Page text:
For the western summit bump I got back on the main trail, went north another few hundred feet to a junction with Trail 82, and turned left. This trail ascended slowly then leveled. Here, I just started walking up to my right up through the trees at an old fence line until I achieved a ridge. Along the ridge I poked my way up to a point until there was no higher to go (or so I thought: I had my doubts afterwards).

Afterwards, I walked out back to my truck and bashed and skidded my way out to the main highway. From here I headed back home to Phoenix, but got stopped by the Po-leece near a small town called Buckhorn for speeding. But he was cool and only gave me a warning instead.

Second Visit, September 2004: When I came through here in 2000 I regretted not staying longer to check out the region. There is much to see in and around Silver City such as the Gila Cliff Dwellings National Monument, as is poking around in Silver City, which has a cool downtown area and is home to Western New Mexico State University. Beth's family goes back to the 1870s here too.

We left home early Saturday morning and followed Interstate-10 to Lordsburg, then NM-90 north about 45 miles to Silver City, arriving about 1 p.m. The weather was unsettled, with heavy clouds the whole way in and rain most of the day in Silver City itself. We did a driving tour of downtown and ate at Jalisco's, a Mexican food place that serves really hot food. By the next morning the storms had moved on and it was starting to be a pretty day, so we got moving and made the 30-mile drive to Mimbres and onto McKnight Road. We went in about 3 miles but the road was extremely slick from yesterday's rains. So we bailed.

Instead, we drove on to the Cliff Dwellings, which were awesome, and also drove up to Signal Peak Lookout, following a forest road to the top where we met with the guy and girl up in the lookout. They were friendly and we talked with them for awhile. There was a "marathon" horse race also going on, and the horseys and their riders were passing through the area as well. We took photos and had an enjoyable visit.

Giving the roads a full day to dry out, we attempted McKnight Mountain on Monday morning, Labor Day. The weather today was clear and dry, and utterly beautiful. The road in was solid and dry, and we bashed 17 miles to the parking area, the uphill journey taking about 70 minutes. We began our hike at 9:30 a.m., and followed the same trail I took in 2000. We reached the first summit in under an hour, and we took a 20-minute snack break here to enjoy the scenery and the millions of lady bugs. Back to the main trail we then set out to locate the second 10,165-foot peak.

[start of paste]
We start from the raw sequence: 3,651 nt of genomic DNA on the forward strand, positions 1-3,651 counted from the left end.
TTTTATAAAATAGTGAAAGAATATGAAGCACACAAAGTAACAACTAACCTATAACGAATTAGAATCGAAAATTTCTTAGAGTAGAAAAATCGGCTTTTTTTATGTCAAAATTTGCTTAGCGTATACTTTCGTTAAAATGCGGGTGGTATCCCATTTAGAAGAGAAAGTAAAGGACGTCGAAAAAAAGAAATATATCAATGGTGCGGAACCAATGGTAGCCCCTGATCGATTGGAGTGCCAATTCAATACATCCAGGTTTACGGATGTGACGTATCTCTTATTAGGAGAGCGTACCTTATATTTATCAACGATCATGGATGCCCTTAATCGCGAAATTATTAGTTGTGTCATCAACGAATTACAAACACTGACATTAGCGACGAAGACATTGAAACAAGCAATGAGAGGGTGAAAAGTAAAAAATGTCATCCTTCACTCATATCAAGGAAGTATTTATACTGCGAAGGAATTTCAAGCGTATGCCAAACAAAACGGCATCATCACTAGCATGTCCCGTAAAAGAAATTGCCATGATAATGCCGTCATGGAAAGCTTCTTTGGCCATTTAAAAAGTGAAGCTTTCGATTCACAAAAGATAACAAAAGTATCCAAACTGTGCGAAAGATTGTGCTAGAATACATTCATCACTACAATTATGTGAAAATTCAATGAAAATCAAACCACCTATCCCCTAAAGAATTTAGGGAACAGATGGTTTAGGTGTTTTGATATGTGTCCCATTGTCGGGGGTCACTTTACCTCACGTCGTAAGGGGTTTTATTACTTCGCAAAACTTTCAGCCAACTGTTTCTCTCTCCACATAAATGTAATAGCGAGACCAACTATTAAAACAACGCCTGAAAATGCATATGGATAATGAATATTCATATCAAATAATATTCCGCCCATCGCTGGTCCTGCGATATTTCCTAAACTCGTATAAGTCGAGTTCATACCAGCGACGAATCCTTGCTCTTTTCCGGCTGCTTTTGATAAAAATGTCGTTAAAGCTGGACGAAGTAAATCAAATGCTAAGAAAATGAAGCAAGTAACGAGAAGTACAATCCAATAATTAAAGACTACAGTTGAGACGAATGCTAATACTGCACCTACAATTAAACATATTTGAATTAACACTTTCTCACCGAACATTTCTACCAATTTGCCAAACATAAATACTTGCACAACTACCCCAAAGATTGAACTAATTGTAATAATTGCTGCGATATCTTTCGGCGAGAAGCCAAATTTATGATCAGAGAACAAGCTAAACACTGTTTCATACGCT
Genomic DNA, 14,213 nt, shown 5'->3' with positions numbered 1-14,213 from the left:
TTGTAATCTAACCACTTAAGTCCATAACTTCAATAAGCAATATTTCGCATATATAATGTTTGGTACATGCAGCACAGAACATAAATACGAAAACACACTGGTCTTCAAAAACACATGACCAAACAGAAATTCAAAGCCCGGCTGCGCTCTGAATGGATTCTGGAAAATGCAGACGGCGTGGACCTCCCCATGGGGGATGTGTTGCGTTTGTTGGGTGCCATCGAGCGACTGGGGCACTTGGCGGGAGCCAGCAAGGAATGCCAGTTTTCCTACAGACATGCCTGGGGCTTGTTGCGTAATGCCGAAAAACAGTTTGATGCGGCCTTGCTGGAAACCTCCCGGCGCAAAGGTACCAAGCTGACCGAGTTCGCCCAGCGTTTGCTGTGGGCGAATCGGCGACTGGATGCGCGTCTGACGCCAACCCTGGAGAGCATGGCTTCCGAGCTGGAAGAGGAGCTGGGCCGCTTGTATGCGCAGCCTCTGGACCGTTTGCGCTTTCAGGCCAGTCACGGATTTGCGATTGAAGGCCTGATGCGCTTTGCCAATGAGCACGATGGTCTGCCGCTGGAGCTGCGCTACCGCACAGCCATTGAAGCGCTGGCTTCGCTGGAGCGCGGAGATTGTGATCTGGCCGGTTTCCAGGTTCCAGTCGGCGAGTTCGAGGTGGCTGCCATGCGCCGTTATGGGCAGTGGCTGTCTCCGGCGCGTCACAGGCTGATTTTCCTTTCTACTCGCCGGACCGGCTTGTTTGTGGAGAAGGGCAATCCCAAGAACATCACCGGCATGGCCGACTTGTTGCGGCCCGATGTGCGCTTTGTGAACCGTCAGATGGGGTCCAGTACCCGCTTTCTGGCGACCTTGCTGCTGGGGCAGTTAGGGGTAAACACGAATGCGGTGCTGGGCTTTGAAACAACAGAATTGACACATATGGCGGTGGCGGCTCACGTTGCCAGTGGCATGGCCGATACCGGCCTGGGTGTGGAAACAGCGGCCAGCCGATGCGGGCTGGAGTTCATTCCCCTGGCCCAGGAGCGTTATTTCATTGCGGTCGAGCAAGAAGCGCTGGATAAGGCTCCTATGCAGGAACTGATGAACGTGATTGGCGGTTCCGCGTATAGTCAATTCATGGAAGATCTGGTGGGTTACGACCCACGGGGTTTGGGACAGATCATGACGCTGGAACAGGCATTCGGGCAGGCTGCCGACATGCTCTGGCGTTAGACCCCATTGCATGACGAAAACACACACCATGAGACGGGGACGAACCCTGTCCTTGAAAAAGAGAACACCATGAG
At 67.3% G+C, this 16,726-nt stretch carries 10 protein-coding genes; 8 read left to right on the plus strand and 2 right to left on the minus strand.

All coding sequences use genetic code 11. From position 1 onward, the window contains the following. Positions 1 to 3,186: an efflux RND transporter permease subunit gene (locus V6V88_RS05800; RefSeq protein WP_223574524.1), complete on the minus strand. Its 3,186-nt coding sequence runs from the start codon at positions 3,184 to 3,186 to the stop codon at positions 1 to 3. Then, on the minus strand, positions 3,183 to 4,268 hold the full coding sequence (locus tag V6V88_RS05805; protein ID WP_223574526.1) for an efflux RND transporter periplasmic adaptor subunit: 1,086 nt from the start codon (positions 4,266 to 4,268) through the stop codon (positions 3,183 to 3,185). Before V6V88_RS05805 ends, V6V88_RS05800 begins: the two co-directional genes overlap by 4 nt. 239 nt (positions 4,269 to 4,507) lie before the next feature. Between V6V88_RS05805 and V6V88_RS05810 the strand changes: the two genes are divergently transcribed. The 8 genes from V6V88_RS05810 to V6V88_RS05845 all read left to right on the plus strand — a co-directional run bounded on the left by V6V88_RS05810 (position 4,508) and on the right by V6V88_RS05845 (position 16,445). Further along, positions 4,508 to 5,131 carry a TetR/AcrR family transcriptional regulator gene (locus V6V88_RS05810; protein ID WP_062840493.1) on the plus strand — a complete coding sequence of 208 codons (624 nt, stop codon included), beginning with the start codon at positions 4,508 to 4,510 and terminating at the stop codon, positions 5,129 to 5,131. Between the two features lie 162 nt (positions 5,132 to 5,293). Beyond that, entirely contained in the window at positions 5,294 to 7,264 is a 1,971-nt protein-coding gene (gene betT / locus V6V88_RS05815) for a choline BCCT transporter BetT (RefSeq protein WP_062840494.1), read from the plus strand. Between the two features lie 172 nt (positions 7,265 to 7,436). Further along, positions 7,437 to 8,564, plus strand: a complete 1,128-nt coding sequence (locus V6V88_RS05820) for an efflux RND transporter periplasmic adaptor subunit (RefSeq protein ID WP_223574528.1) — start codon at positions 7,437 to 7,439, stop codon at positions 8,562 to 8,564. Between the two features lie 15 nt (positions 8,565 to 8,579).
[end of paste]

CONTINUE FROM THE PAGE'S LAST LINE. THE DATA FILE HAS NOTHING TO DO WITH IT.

Instead of following my steps from 2000, we decided to hike a bit farther on Trail 82 to a small rise, then hike due north into the somewhat thick trees. I had my GPS but the tree cover was not likely going to allow it to get a signal. We hiked by reckoning a few hundred yards to the ridge, then westish until we topped out on a rounded rise. The trees are very thick here and we weren't sure if we were "there", or close, the same feeling I had back in 2000. But then we found a rockpile with a register abutting a tree, and figured this must be it. We signed in and started the hike out. The hike out to the truck went quickly, augmented by a side trip to the McKnight Cabin. I felt good knowing that I assuredly captured that elusive western summit bump. Lovable to county highpointers only.

(c) 2000, 2004, 2011 Scott Surgent. For entertainment purposes only. This report is not meant to replace maps, compass, gps and other common sense hiking/navigation items. Neither I nor the webhost can be held responsible for unfortunate situations that may arise based on these trip reports. Conditions (physical and legal) change over time! Some of these hikes are major mountaineering or backpacking endeavors that require skill, proper gear, proper fitness and general experience.